My life has not gone according to my plans. By now, I should be studying for a Ph.D. and teaching creative writing and critical theory, living independently in my own home with a dog and a loving partner, and landing a deal with a literary agent for my debut novel.

Instead, I’m suffering from chronic, long-term physical and mental illness, living with my father who cares for me, and am unable to step out of my home without having a nervous breakdown. As you can imagine, the PhD, teaching and partner route is nowhere to be seen on account of these unwanted tangents.

I’m disappointed. Actually, I’m gutted that my life has taken this unfortunate turn, especially when I worked so hard in my teens and twenties to lay the foundations for my future goals. This is not what I signed up for.

How do you cope when things move counter to your plans? How do you manage the disappointment felt when you invest your whole self in a project, idea or plan, only to see it come to nothing? I confess that until recently, I haven’t been coping that well. Disappointment made me bitter and hopeless. But this has had its advantages in that it has taught me what disappointment is, what it feels like and what it looks like when my mind starts to fight back.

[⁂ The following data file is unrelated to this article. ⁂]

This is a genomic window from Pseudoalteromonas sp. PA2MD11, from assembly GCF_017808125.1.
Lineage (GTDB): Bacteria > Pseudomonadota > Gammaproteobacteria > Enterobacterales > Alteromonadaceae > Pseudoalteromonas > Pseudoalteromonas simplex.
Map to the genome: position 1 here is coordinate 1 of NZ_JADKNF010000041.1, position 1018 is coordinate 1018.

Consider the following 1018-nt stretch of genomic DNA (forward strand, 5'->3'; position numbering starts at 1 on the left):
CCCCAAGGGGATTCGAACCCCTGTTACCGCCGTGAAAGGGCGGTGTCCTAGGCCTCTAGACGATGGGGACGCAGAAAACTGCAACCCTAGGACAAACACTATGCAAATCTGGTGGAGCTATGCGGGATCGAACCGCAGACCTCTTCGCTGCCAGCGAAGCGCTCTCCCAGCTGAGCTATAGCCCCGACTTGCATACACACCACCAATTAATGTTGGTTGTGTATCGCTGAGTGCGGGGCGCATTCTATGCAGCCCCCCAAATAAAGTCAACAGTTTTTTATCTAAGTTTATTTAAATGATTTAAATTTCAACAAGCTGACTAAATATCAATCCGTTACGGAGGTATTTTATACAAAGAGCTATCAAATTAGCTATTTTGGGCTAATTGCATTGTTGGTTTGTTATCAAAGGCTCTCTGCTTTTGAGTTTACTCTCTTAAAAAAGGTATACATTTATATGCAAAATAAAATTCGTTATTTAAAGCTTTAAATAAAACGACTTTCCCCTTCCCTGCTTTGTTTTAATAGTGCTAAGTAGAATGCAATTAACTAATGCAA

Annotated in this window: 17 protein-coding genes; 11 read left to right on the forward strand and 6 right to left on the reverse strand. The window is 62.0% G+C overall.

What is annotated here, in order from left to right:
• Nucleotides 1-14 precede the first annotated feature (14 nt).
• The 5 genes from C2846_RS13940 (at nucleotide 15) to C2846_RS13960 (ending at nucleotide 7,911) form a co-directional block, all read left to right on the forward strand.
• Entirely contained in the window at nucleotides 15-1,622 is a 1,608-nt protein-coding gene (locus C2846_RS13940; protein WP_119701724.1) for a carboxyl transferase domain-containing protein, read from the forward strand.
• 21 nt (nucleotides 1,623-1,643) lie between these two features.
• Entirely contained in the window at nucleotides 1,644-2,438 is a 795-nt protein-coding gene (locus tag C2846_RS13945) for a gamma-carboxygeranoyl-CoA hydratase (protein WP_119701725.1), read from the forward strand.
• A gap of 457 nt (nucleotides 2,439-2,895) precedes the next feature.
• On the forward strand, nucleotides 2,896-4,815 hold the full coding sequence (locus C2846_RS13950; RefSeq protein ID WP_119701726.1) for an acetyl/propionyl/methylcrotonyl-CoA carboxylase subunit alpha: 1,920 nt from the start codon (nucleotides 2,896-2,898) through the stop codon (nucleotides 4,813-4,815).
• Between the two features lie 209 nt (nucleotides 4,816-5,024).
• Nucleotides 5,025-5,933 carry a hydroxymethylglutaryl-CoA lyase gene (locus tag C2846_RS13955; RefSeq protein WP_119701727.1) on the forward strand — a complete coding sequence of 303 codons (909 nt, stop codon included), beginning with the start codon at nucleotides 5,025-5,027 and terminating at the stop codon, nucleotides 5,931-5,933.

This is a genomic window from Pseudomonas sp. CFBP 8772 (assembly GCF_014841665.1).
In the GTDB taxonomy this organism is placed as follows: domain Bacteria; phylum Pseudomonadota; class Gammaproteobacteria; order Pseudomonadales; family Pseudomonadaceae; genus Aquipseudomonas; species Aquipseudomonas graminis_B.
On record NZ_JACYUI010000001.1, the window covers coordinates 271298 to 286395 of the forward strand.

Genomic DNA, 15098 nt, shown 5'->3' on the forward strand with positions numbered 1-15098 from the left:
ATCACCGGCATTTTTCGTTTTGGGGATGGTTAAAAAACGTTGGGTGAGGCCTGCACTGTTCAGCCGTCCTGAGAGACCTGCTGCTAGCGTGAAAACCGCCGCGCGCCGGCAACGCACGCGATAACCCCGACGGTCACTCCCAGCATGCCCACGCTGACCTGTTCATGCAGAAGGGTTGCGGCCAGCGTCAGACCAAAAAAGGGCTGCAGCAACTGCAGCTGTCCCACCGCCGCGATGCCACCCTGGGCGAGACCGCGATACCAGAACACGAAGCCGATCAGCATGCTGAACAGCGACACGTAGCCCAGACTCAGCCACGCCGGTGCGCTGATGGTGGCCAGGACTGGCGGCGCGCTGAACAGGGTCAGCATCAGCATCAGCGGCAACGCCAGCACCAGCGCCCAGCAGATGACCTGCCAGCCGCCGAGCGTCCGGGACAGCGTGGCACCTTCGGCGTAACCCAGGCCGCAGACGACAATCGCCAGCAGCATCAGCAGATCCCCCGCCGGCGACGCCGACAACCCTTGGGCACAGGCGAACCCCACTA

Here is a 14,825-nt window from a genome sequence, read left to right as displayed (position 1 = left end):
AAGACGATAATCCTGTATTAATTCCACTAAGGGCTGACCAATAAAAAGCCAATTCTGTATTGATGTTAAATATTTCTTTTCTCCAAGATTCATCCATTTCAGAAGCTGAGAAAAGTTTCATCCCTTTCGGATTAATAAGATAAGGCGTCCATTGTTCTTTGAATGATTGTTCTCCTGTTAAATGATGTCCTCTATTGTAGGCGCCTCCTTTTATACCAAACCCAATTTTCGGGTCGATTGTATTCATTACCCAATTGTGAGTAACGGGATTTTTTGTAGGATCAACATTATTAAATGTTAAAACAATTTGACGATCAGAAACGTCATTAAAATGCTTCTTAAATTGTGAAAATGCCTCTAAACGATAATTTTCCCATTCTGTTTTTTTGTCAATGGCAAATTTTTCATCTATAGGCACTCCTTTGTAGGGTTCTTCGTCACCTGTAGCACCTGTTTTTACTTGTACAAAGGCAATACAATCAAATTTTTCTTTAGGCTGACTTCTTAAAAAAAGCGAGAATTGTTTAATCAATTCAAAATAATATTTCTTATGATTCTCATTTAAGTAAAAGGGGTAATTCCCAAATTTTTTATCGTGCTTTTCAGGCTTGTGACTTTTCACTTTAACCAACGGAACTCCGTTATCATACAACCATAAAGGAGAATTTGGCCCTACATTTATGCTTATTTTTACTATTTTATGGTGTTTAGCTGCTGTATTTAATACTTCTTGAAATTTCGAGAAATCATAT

Practices such as humility and gratitude may be helpful when broaching your disappointment but I’m not going to discuss those abstract things here. I’m going to smash the proverbial mirror we’re all taught to hold up to ourselves. We don’t need it because this is how we really cope with disappointment.

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This was first published in the April 2014 issue of Complete Wellbeing.

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